The financial watchdog is closing in on insurance agents who have been putting out misleading online advertisements to target customers.
One ad widely available on YouTube offered critical illness cover with the extraordinary offer that policy holders could "claim up to 500 per cent" if diagnosed with over 100 types of illnesses. It also tells customers that they can get a full refund of all premiums that they have paid if they do not make any claims.
But relevant information such as the name of the insurer or how the policy works was not disclosed. Potential customers are instead asked to key in their personal details at a website so that the sellers can contact them.
A 30-year-old compliance officer of a financial company told The Sunday Times that he responded to the ad because he was curious about how any insurer could offer such a product. "I was surprised when the person who called me back introduced herself as an agent from AIA. I asked her about the policy in the ad. But she didn't want to give any details over the phone and kept insisting on meeting me so she could explain the product."
When he made his own checks after declining the meeting, he found that the ad had grouped features of different products into the same video. "In doing so, potential customers can be misled into thinking that they can enjoy all these benefits in a single policy," he noted.
AIA, for example, has a critical illness plan that has a surrender value similar to the total amount of premiums paid, but this "refund" feature kicks in only after more than 30 years, according to a policy proposal seen by The Sunday Times. And "the 500 per cent claim" benefit is available only for another policy. Under this, the insured can make such claims only if he is struck by five different types of critical illnesses, with each occurring at least a year from the last claim.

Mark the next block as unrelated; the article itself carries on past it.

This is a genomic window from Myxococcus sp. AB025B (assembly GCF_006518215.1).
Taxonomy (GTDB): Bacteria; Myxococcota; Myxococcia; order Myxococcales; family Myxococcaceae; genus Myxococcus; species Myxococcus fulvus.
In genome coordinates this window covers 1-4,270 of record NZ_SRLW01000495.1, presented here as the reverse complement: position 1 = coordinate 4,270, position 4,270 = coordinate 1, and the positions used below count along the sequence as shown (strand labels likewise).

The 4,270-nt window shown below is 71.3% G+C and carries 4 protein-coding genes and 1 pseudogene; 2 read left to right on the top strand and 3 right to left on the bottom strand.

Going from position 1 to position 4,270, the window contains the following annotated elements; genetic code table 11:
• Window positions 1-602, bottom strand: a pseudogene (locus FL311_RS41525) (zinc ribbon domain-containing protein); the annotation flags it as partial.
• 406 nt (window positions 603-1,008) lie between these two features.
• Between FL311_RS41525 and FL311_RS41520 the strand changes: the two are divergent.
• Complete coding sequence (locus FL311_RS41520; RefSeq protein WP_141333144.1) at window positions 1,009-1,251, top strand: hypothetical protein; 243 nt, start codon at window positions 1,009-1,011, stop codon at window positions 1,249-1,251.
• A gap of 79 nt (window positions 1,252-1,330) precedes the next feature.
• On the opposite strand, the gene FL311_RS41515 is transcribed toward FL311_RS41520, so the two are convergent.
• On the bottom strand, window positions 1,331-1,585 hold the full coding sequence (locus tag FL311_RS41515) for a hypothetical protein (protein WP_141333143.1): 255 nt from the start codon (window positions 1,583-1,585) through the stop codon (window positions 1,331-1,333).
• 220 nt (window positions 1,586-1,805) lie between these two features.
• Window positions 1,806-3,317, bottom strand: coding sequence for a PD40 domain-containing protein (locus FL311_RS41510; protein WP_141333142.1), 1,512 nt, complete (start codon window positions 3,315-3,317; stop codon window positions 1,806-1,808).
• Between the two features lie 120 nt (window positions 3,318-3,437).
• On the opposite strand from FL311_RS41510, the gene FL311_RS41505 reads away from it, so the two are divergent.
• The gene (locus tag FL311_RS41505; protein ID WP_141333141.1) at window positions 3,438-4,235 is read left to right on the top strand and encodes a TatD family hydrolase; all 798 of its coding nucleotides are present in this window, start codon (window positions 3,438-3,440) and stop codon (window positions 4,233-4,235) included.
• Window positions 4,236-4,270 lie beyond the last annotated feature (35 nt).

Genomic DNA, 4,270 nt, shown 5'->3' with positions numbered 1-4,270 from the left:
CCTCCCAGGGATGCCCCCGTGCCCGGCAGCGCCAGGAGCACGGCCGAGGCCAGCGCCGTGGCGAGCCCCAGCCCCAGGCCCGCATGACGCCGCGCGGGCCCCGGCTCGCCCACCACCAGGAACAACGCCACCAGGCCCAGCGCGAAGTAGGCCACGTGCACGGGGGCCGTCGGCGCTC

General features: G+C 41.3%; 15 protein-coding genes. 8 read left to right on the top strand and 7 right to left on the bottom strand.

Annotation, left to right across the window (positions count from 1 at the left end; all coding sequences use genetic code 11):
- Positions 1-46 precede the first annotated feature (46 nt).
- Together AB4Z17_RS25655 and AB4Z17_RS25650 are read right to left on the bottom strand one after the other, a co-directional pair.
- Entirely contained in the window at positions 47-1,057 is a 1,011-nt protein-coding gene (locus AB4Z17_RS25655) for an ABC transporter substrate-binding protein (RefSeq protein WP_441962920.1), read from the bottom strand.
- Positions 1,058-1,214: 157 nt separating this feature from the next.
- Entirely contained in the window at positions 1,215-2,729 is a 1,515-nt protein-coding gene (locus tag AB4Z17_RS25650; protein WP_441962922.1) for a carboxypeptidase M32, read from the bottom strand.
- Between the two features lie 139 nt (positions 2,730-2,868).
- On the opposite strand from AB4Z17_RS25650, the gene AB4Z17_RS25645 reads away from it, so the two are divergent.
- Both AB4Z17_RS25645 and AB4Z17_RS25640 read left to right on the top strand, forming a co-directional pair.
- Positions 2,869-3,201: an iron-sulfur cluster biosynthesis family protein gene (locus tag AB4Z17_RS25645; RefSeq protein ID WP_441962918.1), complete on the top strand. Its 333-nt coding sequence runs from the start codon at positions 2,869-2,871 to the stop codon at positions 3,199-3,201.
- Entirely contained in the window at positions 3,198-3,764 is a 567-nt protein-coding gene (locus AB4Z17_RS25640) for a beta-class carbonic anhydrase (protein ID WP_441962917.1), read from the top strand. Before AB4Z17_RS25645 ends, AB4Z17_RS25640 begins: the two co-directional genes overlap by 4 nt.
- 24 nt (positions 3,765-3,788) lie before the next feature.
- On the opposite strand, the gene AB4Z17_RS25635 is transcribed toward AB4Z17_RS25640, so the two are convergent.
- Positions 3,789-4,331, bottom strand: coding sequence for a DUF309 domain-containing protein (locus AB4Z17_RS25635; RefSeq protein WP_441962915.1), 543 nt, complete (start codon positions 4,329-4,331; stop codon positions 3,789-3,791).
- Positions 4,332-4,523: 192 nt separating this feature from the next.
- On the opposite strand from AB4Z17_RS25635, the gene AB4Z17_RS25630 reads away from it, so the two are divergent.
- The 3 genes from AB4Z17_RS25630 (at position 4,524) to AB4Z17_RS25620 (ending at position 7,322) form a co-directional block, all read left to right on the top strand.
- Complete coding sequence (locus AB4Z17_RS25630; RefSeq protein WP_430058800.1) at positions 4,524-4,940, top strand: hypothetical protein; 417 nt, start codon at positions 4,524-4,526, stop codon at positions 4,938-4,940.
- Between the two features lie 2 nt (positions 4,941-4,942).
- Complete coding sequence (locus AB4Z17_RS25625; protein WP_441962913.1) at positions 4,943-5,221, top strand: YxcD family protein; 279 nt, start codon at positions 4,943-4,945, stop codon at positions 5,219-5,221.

A spokesman for the Monetary Authority of Singapore (MAS) said such anonymous ads run afoul of its regulations, which require all product ads to provide a fair and balanced view of the investment product. Ads must also not contain false or misleading facts, and the marketing messages must be approved by the senior management of the financial institution.
On the latest case which involved agents soliciting customers' personal data, the spokesman noted that such cases involved the agents engaging service providers to put out such ads to obtain leads from people who respond to these social media ads.
Such cases are prohibited because the MAS allows only financial institutions to enter into such arrangements. Even so, the companies have to exercise close oversight of their agents' marketing activity, including requiring them to get the green light before undertaking any such promotions or to use only material approved by the insurer.
"MAS will take action against financial institutions and representatives who breach our rules," the spokesman said. Penalties can include fines of up to $25,000. The spokesman added that, as regulator, MAS has engaged financial institutions to strengthen their oversight and surveillance of their agents' marketing activities and will work with the industry to issue further guidance on the use of social media.
An AIA Singapore spokesman told The Sunday Times: "We take seriously our responsibility to our customers and we are currently investigating this matter as a priority." It added that its representatives are "strictly forbidden" from using unapproved marketing materials and deploying sales practices that do not abide by official guidelines.
"All content offering financial planning advice and AIA products is closely monitored and approved by AIA. We hold all AIA insurance representatives to the highest standards. "Swift action would be taken against those found not to be upholding these standards."
Source: The Sunday Times © Singapore Press Holdings Limited. Permission required for reproduction.